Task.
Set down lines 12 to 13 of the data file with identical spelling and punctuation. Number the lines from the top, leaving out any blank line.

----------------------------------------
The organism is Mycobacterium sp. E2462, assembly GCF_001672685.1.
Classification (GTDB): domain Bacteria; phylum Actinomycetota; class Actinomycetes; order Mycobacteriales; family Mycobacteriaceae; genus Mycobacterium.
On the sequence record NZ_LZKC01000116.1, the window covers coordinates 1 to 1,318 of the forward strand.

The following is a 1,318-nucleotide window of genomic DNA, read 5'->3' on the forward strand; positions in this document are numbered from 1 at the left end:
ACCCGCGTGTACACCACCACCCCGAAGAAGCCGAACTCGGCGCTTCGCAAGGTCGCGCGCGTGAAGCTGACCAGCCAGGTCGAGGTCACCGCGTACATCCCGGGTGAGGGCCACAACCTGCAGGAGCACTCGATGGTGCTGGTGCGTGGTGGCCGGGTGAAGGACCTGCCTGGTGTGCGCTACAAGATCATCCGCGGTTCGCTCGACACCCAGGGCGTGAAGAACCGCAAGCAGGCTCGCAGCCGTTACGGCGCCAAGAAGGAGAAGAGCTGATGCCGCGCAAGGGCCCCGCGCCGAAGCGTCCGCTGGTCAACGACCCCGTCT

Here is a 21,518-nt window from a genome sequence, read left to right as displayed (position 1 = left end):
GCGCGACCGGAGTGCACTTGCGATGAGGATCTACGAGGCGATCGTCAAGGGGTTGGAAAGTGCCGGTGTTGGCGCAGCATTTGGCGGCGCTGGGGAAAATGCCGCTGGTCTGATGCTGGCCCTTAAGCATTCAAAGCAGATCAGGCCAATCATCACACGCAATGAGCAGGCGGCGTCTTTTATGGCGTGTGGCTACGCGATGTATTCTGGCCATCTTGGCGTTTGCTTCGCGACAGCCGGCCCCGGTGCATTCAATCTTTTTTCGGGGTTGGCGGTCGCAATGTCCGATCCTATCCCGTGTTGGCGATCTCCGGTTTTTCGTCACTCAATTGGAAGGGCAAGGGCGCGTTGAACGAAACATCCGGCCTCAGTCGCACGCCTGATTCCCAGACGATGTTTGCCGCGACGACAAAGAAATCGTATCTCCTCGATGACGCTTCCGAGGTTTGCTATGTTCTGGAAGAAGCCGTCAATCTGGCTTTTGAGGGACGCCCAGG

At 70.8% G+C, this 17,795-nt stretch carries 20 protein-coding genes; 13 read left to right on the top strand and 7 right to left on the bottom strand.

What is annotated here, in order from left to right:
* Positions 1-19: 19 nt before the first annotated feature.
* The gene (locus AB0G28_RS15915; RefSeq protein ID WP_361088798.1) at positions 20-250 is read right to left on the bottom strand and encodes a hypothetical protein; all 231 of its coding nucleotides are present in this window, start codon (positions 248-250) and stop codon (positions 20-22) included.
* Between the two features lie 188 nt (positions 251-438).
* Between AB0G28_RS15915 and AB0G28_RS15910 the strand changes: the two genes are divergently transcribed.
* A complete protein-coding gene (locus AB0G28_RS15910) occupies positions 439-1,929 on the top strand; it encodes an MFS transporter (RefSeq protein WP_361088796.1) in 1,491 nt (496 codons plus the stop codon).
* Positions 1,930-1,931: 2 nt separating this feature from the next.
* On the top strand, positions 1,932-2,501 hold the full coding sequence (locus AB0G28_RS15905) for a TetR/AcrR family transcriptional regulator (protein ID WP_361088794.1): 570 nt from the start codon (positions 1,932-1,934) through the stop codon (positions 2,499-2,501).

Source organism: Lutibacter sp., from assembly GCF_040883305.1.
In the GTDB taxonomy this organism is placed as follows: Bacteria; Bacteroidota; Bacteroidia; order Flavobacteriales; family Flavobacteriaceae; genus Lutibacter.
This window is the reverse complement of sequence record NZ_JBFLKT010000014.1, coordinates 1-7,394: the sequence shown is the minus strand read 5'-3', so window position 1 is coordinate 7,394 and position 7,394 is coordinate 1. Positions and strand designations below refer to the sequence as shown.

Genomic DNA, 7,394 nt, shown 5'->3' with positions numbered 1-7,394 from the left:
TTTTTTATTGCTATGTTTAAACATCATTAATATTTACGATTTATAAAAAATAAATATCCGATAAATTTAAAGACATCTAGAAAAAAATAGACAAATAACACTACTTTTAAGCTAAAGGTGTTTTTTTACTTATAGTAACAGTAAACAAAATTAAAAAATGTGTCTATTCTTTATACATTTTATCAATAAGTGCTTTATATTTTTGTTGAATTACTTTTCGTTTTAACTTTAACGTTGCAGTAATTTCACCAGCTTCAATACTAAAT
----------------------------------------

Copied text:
* Between the two features lie 188 nt (positions 251-438).
* Between AB0G28_RS15915 and AB0G28_RS15910 the strand changes: the two genes are divergently transcribed.